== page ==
"More than half the cost of going to college isn't in tuition; it's in everyday living expenses," says Mark Kantrowitz, publisher of FinAid.org and FastWeb.com, websites for insights on securing college scholarships and loans. "In addition to their room and board, that includes personal expenses — eating out, traveling back home and the rest. And all told, it can easily reach $3,000 to $4,000 a year."
Here are ways to get a leg up on campus life expenses. Warning: Some of them may provoke some resistance from that student of yours.
The average annual cost of college textbooks is $1,121, according to FinAid.org. But most students can save at least $500 a year on that expense, says Kantrowitz, simply by buying used at local stores and then reselling them back after the course is completed.
For possibly greater savings, your kid can buy new or used textbooks online. Websites such as bookfinder.com, addall.com, cheapesttextbooks.com and allbookstores.com can help lead you to the best deals.
Another option is to buy e-book versions of the textbooks, if they're available.
And students can save up to 85 percent over the cost of new books by renting books through websites such as bookrenter.com and campusbookrentals.com. Also ask about university-run textbook rental programs. For free downloads of select books — typically classics no longer under copyright — there's bartelby.com and gutenberg.org.
Your child can better avoid the Freshman 15 (the legendary weight gain of that first year) and you can avoid maybe $1,000 a year of costs by opting for a cheaper cafeteria meal plan than the full offering. Encourage your student to ask about little-publicized discounts offered by local eateries. "They may not advertise it, but there's somewhat of an underground network among local merchants in many college towns that offer discounts to students who show their IDs," says Doug Schantz, who runs cheapscholar.org and is director of student accounts at Wittenberg University in Springfield, Ohio.
Is your kid a snacker? Encourage low-cost bulk purchase of foods and drinks, rather than constant trips to vending machines, coffee shops and convenience stores. (The same goes for school supplies. Don't buy pens and notebooks in onesies and twosies.)
With the Affordable Care Act, college students and other adult children can remain covered by your policy until age 26. So up to that age, there's no need to buy a campus-offered health insurance policy. In most cases, you can avoid this "requirement" by signing a waiver or otherwise proving coverage. However, expect to still pay a "health fee" that will give your student access to clinics on campus.
Does your kid absolutely have to have one? No doubt many members of today's younger generation feel they can't live without their own, but the fact remains that not all students have them; some use free machines in college computer labs.
Know that if your student does bring a laptop or desktop, the school may have minimum technical requirements for it. Most students don't need super-fast, high-resolution computers, which are really best suited for playing videos games and other diversions from studies.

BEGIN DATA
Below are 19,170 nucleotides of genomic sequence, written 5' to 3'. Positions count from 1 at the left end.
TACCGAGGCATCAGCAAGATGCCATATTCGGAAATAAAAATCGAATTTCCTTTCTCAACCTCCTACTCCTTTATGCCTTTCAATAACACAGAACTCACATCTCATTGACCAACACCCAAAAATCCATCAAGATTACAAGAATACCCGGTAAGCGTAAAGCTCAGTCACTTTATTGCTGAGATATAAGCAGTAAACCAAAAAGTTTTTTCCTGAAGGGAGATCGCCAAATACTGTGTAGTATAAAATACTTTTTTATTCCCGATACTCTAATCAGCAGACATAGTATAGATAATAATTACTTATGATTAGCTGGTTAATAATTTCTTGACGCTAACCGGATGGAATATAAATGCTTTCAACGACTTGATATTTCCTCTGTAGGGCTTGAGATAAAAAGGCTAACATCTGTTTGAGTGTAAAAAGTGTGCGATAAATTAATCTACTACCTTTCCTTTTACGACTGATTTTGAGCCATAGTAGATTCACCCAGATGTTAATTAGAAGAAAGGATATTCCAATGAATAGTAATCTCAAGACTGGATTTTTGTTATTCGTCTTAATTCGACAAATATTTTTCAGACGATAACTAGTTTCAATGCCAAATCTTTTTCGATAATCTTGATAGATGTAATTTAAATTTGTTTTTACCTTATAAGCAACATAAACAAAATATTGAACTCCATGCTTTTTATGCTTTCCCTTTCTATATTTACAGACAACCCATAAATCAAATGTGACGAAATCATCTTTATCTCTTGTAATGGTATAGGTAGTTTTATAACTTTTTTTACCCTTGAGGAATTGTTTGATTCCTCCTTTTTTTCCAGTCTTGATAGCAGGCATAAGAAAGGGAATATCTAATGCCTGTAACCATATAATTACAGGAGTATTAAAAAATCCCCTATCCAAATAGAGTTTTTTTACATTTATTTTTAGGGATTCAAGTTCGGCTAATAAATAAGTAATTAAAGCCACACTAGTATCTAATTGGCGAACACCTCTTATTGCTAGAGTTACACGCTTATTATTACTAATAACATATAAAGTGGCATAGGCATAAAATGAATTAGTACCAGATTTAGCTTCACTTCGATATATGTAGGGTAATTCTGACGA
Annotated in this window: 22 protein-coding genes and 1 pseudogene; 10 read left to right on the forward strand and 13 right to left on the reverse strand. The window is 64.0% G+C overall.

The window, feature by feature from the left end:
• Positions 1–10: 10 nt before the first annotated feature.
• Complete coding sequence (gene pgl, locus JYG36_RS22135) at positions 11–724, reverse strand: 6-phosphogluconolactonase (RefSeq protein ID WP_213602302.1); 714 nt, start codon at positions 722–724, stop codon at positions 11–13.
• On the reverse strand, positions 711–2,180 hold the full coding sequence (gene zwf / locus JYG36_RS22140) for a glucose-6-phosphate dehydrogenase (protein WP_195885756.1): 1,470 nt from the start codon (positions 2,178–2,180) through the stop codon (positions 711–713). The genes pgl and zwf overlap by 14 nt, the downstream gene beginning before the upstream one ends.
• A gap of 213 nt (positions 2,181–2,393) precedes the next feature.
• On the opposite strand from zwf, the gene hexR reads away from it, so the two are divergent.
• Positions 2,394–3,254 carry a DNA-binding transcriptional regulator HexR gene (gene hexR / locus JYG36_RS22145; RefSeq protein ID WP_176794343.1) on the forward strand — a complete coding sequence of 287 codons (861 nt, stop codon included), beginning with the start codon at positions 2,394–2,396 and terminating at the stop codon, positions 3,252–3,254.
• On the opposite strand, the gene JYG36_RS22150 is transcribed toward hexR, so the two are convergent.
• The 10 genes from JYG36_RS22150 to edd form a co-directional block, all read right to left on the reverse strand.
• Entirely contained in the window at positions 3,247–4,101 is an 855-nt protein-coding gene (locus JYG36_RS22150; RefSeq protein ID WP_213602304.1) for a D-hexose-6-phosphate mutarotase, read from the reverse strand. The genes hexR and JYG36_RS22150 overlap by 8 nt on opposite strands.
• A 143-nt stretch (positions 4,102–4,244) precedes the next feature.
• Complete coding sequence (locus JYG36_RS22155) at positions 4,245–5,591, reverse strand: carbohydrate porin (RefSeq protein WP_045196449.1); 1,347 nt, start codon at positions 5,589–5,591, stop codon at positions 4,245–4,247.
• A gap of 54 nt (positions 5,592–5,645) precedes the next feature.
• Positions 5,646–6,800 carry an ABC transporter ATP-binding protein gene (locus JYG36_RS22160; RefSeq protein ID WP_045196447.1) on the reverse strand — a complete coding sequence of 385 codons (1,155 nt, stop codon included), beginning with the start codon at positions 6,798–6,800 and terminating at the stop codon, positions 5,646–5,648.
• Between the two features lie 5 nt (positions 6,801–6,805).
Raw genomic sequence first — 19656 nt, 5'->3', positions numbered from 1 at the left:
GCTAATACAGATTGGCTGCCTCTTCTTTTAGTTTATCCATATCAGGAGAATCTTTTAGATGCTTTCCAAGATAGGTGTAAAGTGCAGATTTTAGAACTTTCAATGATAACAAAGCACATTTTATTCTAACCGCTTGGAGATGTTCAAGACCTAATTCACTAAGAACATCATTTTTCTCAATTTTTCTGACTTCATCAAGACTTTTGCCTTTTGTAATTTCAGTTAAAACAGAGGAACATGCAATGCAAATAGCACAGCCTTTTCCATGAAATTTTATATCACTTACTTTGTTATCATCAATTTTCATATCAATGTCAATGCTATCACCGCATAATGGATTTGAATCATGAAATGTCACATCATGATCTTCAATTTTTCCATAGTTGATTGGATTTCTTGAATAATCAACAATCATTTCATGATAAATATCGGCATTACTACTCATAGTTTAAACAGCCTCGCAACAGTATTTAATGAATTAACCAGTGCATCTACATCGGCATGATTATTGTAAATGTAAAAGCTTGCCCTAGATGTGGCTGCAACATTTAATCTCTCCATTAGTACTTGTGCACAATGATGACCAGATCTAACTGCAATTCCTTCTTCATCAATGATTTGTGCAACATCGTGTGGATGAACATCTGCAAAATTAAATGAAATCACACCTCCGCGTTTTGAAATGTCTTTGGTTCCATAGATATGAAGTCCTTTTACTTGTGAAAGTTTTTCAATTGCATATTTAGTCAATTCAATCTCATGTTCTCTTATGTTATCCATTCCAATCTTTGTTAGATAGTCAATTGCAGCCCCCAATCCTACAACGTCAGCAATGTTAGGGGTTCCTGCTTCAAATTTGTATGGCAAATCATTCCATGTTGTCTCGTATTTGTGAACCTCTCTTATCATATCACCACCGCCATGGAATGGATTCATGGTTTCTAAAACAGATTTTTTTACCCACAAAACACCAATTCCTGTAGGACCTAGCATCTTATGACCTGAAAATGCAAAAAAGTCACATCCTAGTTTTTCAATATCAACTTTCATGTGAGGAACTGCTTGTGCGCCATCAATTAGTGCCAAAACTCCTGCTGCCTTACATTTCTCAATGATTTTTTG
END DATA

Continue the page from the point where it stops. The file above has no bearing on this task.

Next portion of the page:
Keep in mind, too, that many computer manufacturers and retailers offer discounts to college students. You may also save by buying through a college-run program.
If your student brings a computer, how about a printer? The old conventional wisdom was "no" — you're already being charged a "technology fee" for such things as access to campus printers, so why not use them? But in an effort to bring in more revenue, "more schools are now charging for printing pages beyond a certain quantity each semester," says Kantrowitz.
Ask about the policy. If it seems stingy, a low-cost printer for about $70 should suffice. Otherwise, have your student use a $10 flash drive or the campus data network to send documents to a school printing station.
Your kid may well already be on your family plans for a cellphone. If not, a $20 cellphone with prepaid minutes can keep you in touch, though the per minute rate may too high for long conversations. If you've got a computer, free calls can be made with services such as Skype and Google Voice.
Freshmen typically must live in a dorm room. Sharing it with a roommate can save up to $2,000 per year compared to a "super single," says Schantz.
And while joining a fraternity or sorority requires dues that are typically several hundred dollars, there can be a cost benefit of going Greek: "On average, their meals and housing at the frat or sorority house are well below what most universities charge," adds Schantz. Off-campus housing may also be cheaper, although many colleges restrict this.
These tips have focused on controlling how much money goes out. But there are also ways to bring money in. Investigate whether your college has work-study programs. Sophomores and upperclassmen can often get free housing — and perhaps free meals, too — if they become a resident adviser (R.A.), a student who oversee a dorm floor. And off campus there will be the same part-time opportunities that any community has.
This upcoming semester marks the first since September 2002 that long-time AARP.org writer Sid Kirchheimer did not have at least one child attending college.